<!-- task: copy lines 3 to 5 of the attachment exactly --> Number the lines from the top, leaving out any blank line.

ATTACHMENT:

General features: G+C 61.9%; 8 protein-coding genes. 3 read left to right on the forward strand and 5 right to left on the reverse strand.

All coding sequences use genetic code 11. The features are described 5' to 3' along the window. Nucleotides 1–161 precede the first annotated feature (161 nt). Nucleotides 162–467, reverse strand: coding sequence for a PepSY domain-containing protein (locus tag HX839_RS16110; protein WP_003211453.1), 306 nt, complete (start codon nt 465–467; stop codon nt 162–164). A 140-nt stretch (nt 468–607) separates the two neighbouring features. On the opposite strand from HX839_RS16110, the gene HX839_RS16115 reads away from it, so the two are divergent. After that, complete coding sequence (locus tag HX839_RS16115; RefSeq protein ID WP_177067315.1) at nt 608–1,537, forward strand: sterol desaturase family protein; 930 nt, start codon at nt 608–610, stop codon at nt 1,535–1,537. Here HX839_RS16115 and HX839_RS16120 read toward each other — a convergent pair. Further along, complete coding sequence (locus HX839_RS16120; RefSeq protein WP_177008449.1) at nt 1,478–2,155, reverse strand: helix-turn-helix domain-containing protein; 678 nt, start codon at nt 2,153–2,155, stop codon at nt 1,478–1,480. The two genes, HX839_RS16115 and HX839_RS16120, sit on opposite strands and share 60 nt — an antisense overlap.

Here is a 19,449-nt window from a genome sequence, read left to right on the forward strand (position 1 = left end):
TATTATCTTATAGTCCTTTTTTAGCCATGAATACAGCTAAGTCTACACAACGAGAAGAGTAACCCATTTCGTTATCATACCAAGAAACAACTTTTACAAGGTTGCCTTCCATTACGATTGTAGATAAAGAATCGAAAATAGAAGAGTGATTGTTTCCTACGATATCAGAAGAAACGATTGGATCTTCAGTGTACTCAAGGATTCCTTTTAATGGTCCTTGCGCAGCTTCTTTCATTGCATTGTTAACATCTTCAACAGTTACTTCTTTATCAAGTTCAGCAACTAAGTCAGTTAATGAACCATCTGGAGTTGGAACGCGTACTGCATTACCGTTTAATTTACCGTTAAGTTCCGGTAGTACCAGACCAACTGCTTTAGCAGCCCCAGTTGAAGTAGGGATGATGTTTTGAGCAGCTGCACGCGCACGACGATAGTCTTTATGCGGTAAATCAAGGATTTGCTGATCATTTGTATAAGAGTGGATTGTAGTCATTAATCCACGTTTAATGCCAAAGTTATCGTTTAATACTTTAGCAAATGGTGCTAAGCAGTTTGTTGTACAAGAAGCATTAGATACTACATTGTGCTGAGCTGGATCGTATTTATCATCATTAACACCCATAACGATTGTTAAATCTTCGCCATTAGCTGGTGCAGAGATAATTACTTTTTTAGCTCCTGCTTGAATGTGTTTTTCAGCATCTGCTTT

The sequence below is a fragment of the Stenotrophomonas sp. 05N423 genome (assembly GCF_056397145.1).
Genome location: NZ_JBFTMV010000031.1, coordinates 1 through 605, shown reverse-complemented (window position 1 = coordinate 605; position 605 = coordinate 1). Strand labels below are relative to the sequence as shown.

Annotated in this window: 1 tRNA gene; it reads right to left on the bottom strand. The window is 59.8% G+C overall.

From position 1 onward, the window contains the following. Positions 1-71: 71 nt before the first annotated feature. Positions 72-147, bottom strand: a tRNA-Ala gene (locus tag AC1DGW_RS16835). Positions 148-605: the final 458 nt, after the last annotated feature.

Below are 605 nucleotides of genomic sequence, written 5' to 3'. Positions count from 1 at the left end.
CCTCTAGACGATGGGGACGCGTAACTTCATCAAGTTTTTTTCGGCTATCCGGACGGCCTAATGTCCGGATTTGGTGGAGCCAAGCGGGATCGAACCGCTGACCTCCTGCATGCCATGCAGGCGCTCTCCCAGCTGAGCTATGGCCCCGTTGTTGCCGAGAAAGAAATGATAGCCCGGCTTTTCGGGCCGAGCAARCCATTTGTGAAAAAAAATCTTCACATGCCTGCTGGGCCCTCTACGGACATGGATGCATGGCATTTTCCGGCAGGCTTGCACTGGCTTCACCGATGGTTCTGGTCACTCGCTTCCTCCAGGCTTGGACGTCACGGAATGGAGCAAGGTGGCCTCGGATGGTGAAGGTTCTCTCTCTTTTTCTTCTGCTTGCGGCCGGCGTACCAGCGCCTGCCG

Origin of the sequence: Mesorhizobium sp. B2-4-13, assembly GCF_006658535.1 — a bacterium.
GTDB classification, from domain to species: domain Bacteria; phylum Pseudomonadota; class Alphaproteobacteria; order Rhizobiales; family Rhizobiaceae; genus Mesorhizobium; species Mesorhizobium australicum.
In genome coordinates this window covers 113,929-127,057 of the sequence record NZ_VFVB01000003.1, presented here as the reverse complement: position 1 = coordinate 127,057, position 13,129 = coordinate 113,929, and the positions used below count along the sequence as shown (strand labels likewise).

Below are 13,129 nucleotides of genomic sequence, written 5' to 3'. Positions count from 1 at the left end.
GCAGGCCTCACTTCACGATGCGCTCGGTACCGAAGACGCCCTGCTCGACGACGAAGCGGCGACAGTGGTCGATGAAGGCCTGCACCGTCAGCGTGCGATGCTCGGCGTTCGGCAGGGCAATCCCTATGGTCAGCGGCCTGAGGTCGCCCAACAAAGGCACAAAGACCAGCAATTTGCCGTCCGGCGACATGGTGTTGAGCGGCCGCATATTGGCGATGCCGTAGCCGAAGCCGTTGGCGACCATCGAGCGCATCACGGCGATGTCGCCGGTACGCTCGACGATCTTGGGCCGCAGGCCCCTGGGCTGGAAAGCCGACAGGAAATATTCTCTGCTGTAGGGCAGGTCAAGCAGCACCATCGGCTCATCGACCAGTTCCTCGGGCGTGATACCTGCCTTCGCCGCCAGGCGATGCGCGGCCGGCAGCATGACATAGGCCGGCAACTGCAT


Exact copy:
Here is a 19,449-nt window from a genome sequence, read left to right on the forward strand (position 1 = left end):
TATTATCTTATAGTCCTTTTTTAGCCATGAATACAGCTAAGTCTACACAACGAGAAGAGTAACCCATTTCGTTATCATACCAAGAAACAACTTTTACAAGGTTGCCTTCCATTACGATTGTAGATAAAGAATCGAAAATAGAAGAGTGATTGTTTCCTACGATATCAGAAGAAACGATTGGATCTTCAGTGTACTCAAGGATTCCTTTTAATGGTCCTTGCGCAGCTTCTTTCATTGCATTGTTAACATCTTCAACAGTTACTTCTTTATCAAGTTCAGCAACTAAGTCAGTTAATGAACCATCTGGAGTTGGAACGCGTACTGCATTACCGTTTAATTTACCGTTAAGTTCCGGTAGTACCAGACCAACTGCTTTAGCAGCCCCAGTTGAAGTAGGGATGATGTTTTGAGCAGCTGCACGCGCACGACGATAGTCTTTATGCGGTAAATCAAGGATTTGCTGATCATTTGTATAAGAGTGGATTGTAGTCATTAATCCACGTTTAATGCCAAAGTTATCGTTTAATACTTTAGCAAATGGTGCTAAGCAGTTTGTTGTACAAGAAGCATTAGATACTACATTGTGCTGAGCTGGATCGTATTTATCATCATTAACACCCATAACGATTGTTAAATCTTCGCCATTAGCTGGTGCAGAGATAATTACTTTTTTAGCTCCTGCTTGAATGTGTTTTTCAGCATCTGCTTT

The sequence below is a fragment of the Stenotrophomonas sp. 05N423 genome (assembly GCF_056397145.1).